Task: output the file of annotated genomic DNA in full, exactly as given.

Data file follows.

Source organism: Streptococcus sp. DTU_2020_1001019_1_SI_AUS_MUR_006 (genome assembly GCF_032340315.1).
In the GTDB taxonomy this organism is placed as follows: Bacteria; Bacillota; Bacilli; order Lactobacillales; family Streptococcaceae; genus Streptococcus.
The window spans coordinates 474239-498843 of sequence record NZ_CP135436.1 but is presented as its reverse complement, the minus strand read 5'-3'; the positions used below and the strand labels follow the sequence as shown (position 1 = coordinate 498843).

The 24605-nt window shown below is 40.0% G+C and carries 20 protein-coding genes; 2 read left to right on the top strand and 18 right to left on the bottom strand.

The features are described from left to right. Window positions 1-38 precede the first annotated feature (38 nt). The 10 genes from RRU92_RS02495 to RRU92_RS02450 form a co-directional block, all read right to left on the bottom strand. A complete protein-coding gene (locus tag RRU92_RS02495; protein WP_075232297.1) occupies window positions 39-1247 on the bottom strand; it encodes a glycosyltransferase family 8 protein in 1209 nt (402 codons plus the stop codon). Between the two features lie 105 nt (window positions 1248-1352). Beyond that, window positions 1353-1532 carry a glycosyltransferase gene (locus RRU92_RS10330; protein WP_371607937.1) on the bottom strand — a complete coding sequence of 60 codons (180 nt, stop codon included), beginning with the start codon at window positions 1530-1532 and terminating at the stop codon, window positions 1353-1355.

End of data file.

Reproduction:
Source organism: Streptococcus sp. DTU_2020_1001019_1_SI_AUS_MUR_006 (genome assembly GCF_032340315.1).
In the GTDB taxonomy this organism is placed as follows: Bacteria; Bacillota; Bacilli; order Lactobacillales; family Streptococcaceae; genus Streptococcus.
The window spans coordinates 474239-498843 of sequence record NZ_CP135436.1 but is presented as its reverse complement, the minus strand read 5'-3'; the positions used below and the strand labels follow the sequence as shown (position 1 = coordinate 498843).

The 24605-nt window shown below is 40.0% G+C and carries 20 protein-coding genes; 2 read left to right on the top strand and 18 right to left on the bottom strand.

The features are described from left to right. Window positions 1-38 precede the first annotated feature (38 nt). The 10 genes from RRU92_RS02495 to RRU92_RS02450 form a co-directional block, all read right to left on the bottom strand. A complete protein-coding gene (locus tag RRU92_RS02495; protein WP_075232297.1) occupies window positions 39-1247 on the bottom strand; it encodes a glycosyltransferase family 8 protein in 1209 nt (402 codons plus the stop codon). Between the two features lie 105 nt (window positions 1248-1352). Beyond that, window positions 1353-1532 carry a glycosyltransferase gene (locus RRU92_RS10330; protein WP_371607937.1) on the bottom strand — a complete coding sequence of 60 codons (180 nt, stop codon included), beginning with the start codon at window positions 1530-1532 and terminating at the stop codon, window positions 1353-1355.